Reshaping IBM will be a far different task from the one Gerstner faced at RJR Nabisco. Although RJR Nabisco’s executive suite was in turmoil after the bitter battle to take the company private, the business was basically sound. The critical task, reducing the $26 billion debt from the leveraged buyout led by Kohlberg Kravis Roberts & Co., was clear to all. Gerstner moved decisively, selling off most of Nabisco’s international operations within three months of taking charge, peddling Del Monte Foods a few months later and using the proceeds to buy back the company’s bonds in the depressed junk-bond market. After a series of refinancings paved the way for the company’s return to the stock market, RJR Nabisco’s debt is down to $14 billion and its interest costs, a crushing $3.2 billion in 1990, were only $1.4 billion last year. But from a strategic perspective, the company is little changed: although the cigarette business is in decline, RJR Nabisco is still basically the food and tobacco giant Gerstner found when he came.

IBM’s problems, on the other hand, go to the core of its business. Like many other computer makers, IBM badly misjudged the direction of computing in the 1980s. It continued to focus on mainframe computers even as customers were replacing them with networks of desktop units. It didn’t foresee that low-cost clones would steal away its lead in personal computers, and it was slow to understand that much of the profit in computing would move from hardware to chips and software. While competitors dramatically reshaped themselves, IBM dithered. “They had a success, a very profitable business. They didn’t want to acknowledge how fast things were changing,” says the CEO of a rival. After prolonged hesitation, Akers finally bit the bullet in 1991. Since then, he has slashed manufacturing capacity, given more autonomy to operating units and put IBMers firmly on notice that the company’s future depends mainly on services like customizing software and managing corporate computer departments. “There are few obvious actions a new CEO can take that haven’t already been taken,” says Brown Brothers analyst William Milton Jr., who issued a “sell” recommendation on the stock last week.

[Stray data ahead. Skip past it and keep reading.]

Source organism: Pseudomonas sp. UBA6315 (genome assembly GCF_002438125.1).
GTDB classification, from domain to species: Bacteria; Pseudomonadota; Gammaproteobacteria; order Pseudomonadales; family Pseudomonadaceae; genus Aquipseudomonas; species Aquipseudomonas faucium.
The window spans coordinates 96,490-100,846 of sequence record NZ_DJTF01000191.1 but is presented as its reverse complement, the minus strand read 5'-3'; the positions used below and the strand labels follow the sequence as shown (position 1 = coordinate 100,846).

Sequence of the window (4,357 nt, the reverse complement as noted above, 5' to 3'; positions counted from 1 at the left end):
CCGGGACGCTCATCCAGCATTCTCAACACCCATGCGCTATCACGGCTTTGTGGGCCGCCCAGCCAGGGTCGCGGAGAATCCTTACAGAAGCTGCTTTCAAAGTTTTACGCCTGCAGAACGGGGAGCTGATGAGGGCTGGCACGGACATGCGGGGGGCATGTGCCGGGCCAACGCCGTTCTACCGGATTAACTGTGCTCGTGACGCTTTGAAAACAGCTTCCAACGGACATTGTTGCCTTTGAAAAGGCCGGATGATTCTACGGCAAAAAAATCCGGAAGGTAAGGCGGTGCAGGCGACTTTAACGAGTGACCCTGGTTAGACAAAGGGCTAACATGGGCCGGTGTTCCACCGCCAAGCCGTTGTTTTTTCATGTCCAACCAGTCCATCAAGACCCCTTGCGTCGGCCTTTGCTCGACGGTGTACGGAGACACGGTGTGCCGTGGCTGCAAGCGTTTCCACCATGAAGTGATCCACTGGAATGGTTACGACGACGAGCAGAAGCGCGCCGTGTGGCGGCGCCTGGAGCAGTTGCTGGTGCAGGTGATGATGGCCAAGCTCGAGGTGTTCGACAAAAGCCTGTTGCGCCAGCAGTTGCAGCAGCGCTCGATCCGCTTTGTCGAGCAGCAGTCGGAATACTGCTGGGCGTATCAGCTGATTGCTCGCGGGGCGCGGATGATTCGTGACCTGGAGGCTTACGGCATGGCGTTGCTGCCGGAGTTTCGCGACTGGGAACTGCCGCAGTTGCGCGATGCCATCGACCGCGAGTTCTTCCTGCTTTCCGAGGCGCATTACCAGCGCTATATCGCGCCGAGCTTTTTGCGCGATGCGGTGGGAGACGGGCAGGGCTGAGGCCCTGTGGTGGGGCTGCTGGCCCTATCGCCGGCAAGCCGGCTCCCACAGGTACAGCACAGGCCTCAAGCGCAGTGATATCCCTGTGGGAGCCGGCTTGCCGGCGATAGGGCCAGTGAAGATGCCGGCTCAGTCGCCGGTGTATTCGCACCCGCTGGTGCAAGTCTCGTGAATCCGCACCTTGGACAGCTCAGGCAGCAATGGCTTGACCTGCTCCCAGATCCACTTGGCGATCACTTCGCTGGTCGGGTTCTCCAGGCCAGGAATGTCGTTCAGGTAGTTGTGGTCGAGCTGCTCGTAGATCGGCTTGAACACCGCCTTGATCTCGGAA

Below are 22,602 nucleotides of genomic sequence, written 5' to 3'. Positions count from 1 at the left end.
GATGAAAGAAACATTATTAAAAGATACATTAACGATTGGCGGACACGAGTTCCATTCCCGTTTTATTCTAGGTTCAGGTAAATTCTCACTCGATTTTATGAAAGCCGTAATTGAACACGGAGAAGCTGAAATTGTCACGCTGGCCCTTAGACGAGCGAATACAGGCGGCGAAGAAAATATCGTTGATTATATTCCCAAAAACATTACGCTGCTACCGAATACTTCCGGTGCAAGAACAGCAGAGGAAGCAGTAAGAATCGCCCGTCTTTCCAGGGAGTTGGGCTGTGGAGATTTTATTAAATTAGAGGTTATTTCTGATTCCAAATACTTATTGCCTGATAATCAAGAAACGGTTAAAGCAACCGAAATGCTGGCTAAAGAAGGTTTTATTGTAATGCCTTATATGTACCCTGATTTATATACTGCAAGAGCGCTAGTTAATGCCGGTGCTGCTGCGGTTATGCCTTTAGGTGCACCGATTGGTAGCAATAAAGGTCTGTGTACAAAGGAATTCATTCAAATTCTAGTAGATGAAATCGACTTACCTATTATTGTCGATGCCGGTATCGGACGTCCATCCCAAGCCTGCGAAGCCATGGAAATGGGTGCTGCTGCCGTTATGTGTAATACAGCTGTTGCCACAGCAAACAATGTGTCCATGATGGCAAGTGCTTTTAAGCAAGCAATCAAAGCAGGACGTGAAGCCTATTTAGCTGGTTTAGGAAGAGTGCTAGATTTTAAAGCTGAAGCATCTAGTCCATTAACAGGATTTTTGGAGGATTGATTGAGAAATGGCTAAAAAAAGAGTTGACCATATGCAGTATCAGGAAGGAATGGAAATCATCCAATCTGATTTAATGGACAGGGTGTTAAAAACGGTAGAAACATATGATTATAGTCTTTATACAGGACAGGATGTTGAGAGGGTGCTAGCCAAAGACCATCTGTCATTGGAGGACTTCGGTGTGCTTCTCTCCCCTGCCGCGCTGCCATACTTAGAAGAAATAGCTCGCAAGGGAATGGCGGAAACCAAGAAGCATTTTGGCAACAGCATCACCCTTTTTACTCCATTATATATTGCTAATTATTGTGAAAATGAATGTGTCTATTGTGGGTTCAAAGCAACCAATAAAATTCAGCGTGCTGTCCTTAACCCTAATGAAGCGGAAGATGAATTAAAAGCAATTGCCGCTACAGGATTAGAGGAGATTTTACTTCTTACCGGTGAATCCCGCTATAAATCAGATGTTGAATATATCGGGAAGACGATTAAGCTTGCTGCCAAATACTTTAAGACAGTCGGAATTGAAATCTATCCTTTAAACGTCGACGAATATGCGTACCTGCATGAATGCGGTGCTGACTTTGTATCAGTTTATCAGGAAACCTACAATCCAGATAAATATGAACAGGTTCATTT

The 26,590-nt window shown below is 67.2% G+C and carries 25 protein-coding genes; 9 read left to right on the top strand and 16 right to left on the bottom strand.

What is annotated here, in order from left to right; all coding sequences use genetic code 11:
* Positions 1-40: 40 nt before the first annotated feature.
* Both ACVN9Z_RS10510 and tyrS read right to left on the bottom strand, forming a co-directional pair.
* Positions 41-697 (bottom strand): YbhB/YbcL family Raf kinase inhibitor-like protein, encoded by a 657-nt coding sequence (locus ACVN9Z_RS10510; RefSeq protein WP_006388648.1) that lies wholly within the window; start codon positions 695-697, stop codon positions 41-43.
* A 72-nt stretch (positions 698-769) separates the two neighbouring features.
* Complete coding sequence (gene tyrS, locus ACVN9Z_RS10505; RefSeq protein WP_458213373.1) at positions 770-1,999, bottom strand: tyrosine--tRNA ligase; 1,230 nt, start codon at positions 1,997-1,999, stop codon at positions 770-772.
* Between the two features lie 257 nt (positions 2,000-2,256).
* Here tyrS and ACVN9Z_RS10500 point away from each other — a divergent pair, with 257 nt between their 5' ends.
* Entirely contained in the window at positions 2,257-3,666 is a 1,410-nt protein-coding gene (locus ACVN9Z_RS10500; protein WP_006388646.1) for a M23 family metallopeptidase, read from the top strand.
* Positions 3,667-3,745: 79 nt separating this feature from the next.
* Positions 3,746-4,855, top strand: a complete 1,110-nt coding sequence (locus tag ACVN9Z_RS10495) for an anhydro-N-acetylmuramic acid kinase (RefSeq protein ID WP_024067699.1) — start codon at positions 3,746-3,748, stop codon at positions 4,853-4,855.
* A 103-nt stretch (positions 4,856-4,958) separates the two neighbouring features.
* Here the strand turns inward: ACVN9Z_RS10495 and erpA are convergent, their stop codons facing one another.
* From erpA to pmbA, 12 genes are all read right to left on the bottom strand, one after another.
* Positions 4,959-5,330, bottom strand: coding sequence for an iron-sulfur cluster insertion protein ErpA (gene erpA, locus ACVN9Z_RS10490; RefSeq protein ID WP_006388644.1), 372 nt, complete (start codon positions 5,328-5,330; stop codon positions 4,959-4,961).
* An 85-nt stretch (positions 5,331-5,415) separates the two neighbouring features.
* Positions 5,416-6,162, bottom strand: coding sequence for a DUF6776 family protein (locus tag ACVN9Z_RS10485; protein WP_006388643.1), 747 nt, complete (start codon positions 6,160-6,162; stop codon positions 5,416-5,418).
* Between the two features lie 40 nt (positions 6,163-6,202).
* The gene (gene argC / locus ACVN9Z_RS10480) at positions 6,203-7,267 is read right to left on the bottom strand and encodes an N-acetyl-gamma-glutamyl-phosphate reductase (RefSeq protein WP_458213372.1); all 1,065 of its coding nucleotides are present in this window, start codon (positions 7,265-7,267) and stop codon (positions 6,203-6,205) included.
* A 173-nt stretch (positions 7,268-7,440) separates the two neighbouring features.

With the computer business in the dumps, Gerstner won’t find it easy to work magic. “I will reach out to anybody I can find who will give me advice as to what to do,” he says. While deep cuts in IBM’s work force of 300,000 are certain, shrinking IBM will be far tougher than cutting costs at RJR Nabisco. Many of IBM’s business units would be difficult to sell, and securities regulations may make it hard to quickly spin them off to shareholders. But one change is almost a certainty: Gerstner will force executives to actually invest in the company or get out. At RJR Nabisco, senior managers are expected to be big stockholders. At IBM, top execs owned far less stock, relative to salary, even before last year’s IBM stock-price collapse. Insider purchases would be a bullish sign for investment managers, who now avoid what used to be a must-own stock-one reason Microsoft, with $2 billion in annual sales, is worth more on the stock market than the $65 billion IBM.

Perhaps the biggest question is whether Gerstner knows enough about the direction of the information industry to shape IBM’s future. He’ll have the temporary guidance of IBM vice chairman Jack Kuehler, a computer scientist, who is set to retire in August, and by then he’ll be likely to have assembled his own team. A demanding manager, Gerstner is given credit for bringing in topflight executives at RJR. “He knows what he doesn’t know,” insists an associate. But there’s some evidence that Gerstner understands more about the computer industry than he lets on. He was a big buyer of the latest technology in his days at American Express. And while he uses IBM personal computers at home and in the office, the laptop he travels with is a clone.